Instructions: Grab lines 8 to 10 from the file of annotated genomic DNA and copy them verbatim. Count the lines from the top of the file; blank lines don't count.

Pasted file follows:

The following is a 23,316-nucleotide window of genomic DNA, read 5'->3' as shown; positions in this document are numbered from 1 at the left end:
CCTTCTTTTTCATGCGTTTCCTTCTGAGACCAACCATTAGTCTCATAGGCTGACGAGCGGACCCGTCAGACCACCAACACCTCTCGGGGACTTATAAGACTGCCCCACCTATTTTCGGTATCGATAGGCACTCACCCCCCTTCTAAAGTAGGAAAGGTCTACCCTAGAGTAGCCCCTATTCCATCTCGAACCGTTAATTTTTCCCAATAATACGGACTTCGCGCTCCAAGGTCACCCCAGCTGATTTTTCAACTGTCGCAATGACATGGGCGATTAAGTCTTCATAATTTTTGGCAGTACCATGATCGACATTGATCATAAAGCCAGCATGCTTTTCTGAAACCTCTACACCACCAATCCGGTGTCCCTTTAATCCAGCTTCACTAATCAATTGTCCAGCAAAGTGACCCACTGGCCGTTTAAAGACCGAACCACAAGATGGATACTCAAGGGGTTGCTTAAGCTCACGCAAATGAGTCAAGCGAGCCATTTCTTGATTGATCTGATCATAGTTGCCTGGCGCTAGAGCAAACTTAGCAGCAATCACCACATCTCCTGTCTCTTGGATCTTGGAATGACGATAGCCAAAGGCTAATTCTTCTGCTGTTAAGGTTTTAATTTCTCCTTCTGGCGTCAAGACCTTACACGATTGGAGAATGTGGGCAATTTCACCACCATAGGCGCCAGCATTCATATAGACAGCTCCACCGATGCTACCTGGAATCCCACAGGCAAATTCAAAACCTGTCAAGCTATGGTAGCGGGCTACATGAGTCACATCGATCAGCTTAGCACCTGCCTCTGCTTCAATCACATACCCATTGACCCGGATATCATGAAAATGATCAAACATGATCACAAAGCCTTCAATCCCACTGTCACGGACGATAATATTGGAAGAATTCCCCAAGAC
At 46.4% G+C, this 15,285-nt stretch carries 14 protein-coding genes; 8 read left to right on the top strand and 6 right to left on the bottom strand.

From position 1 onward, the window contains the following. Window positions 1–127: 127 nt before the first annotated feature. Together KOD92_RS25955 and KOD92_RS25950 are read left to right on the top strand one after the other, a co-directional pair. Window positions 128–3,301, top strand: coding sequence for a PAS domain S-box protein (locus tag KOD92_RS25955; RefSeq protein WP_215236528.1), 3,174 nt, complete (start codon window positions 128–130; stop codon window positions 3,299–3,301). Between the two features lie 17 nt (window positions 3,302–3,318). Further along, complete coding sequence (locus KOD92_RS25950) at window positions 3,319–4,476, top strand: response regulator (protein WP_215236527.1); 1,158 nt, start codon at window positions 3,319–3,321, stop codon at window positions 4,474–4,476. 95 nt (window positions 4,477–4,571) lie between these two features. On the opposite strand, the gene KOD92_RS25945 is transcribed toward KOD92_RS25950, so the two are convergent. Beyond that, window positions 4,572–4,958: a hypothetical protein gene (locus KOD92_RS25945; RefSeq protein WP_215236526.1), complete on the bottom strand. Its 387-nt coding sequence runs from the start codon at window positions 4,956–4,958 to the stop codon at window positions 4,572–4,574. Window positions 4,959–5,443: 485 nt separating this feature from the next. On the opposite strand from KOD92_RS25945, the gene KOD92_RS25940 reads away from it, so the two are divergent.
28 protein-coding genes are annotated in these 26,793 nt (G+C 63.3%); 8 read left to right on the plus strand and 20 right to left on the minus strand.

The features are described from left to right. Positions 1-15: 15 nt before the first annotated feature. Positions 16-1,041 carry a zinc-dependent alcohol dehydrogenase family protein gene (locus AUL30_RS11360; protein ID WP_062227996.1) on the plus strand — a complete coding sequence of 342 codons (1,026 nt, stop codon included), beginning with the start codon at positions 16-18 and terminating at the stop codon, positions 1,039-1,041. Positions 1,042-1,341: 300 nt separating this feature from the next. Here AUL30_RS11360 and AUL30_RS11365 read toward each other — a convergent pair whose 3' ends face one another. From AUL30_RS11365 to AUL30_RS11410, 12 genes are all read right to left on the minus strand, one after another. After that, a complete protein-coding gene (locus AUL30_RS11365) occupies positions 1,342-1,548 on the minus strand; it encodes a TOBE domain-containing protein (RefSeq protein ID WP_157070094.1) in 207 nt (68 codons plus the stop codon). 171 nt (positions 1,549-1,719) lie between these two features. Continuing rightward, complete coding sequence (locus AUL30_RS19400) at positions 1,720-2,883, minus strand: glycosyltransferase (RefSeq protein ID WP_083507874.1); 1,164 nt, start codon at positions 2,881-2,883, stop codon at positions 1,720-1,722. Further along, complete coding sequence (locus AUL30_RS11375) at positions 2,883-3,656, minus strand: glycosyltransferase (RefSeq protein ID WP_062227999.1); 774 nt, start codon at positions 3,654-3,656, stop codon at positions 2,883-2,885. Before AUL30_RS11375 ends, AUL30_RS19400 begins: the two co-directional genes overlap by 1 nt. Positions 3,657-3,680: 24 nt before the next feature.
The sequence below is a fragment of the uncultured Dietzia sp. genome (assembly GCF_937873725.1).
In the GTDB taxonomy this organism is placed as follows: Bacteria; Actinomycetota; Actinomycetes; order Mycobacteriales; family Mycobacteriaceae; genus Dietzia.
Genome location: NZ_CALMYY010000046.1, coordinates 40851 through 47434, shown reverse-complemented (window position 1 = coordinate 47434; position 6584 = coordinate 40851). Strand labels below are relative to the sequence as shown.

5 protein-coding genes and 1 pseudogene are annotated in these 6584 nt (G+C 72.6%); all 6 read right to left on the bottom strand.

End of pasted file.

In the GTDB taxonomy this organism is placed as follows: Bacteria; Actinomycetota; Actinomycetes; order Mycobacteriales; family Mycobacteriaceae; genus Dietzia.
Genome location: NZ_CALMYY010000046.1, coordinates 40851 through 47434, shown reverse-complemented (window position 1 = coordinate 47434; position 6584 = coordinate 40851). Strand labels below are relative to the sequence as shown.

5 protein-coding genes and 1 pseudogene are annotated in these 6584 nt (G+C 72.6%); all 6 read right to left on the bottom strand.